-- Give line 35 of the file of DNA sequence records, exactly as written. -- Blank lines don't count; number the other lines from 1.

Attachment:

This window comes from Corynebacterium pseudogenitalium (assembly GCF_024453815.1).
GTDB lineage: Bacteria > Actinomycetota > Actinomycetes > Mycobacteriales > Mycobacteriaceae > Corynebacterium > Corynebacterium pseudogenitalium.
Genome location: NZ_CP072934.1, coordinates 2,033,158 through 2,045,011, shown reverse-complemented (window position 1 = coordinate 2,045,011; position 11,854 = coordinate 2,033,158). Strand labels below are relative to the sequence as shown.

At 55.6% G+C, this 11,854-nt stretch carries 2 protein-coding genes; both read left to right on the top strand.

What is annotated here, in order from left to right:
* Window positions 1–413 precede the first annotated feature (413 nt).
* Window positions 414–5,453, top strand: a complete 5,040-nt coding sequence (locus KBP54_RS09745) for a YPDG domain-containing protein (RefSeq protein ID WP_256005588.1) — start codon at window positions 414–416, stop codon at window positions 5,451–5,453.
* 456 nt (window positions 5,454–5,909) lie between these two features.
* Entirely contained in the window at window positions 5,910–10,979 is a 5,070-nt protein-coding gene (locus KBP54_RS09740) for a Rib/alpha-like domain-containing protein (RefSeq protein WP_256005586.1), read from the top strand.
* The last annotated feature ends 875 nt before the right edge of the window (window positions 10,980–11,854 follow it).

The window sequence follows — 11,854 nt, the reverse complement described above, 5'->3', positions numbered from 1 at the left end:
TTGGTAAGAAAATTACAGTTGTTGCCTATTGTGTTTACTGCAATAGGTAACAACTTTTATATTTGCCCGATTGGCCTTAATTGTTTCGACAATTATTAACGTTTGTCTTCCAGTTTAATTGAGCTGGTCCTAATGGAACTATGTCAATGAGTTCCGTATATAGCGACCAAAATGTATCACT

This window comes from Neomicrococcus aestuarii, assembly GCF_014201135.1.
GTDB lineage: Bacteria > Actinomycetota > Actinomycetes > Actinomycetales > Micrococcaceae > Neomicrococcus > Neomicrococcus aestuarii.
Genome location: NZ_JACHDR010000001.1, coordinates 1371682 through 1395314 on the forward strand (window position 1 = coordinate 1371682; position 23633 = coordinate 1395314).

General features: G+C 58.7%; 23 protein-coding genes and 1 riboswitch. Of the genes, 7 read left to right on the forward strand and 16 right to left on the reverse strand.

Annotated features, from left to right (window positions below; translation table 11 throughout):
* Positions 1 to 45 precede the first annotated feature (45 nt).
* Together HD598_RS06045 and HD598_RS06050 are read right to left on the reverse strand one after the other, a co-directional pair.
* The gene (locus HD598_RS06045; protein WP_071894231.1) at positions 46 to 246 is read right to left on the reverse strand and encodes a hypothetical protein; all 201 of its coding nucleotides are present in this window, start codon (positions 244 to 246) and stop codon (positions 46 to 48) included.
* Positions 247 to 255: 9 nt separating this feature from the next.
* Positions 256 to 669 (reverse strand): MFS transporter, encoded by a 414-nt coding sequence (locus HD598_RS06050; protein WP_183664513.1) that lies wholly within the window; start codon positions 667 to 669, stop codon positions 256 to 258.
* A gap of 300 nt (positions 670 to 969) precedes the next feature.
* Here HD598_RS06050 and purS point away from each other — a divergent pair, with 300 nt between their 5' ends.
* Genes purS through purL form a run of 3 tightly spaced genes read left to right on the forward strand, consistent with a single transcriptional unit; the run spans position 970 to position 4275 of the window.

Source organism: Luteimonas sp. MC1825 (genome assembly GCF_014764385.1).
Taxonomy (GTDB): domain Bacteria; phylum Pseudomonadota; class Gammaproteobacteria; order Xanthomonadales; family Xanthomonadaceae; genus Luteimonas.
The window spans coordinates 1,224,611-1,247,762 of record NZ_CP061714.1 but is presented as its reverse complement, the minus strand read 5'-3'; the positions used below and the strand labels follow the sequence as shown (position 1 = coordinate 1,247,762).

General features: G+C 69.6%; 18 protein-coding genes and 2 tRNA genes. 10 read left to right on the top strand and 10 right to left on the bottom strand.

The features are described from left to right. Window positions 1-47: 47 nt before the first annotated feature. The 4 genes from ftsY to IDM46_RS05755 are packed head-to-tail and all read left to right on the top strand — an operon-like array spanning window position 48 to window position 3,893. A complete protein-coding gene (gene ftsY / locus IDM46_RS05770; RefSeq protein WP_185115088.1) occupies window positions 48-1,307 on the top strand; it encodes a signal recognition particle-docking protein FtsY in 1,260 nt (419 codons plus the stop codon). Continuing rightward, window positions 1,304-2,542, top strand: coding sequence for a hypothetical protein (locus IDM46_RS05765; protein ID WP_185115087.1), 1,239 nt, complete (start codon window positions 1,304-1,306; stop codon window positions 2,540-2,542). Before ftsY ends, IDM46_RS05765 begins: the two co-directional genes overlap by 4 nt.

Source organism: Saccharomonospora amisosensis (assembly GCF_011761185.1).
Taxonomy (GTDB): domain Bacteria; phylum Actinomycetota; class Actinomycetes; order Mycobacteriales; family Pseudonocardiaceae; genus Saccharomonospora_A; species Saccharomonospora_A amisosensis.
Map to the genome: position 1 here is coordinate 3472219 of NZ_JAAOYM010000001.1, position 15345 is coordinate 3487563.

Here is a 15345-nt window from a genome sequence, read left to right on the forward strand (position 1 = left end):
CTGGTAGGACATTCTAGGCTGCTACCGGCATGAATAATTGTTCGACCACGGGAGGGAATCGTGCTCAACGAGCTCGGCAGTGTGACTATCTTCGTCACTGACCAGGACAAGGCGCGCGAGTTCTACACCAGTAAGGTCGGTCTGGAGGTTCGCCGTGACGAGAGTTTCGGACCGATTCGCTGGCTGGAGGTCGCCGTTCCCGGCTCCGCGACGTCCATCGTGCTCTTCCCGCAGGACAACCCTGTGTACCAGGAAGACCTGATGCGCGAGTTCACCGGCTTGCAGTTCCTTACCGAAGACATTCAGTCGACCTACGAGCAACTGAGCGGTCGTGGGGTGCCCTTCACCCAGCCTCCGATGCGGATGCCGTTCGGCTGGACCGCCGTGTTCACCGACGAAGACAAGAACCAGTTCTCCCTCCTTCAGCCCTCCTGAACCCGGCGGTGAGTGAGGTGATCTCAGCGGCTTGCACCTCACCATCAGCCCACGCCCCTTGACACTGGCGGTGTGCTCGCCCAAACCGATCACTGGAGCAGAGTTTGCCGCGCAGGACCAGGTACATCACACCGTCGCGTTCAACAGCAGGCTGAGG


CTGGTAGGACATTCTAGGCTGCTACCGGCATGAATAATTGTTCGACCACGGGAGGGAATCGTGCTCAACGAGCTCGGCAGTGTGACTATCTTCGTCACTGACCAGGACAAGGCGCGCGAGTTCTACACCAGTAAGGTCGGTCTGGAGGTTCGCCGTGACGAGAGTTTCGGACCGATTCGCTGGCTGGAGGTCGCCGTTCCCGGCTCCGCGACGTCCATCGTGCTCTTCCCGCAGGACAACCCTGTGTACCAGGAAGACCTGATGCGCGAGTTCACCGGCTTGCAGTTCCTTACCGAAGACATTCAGTCGACCTACGAGCAACTGAGCGGTCGTGGGGTGCCCTTCACCCAGCCTCCGATGCGGATGCCGTTCGGCTGGACCGCCGTGTTCACCGACGAAGACAAGAACCAGTTCTCCCTCCTTCAGCCCTCCTGAACCCGGCGGTGAGTGAGGTGATCTCAGCGGCTTGCACCTCACCATCAGCCCACGCCCCTTGACACTGGCGGTGTGCTCGCCCAAACCGATCACTGGAGCAGAGTTTGCCGCGCAGGACCAGGTACATCACACCGTCGCGTTCAACAGCAGGCTGAGG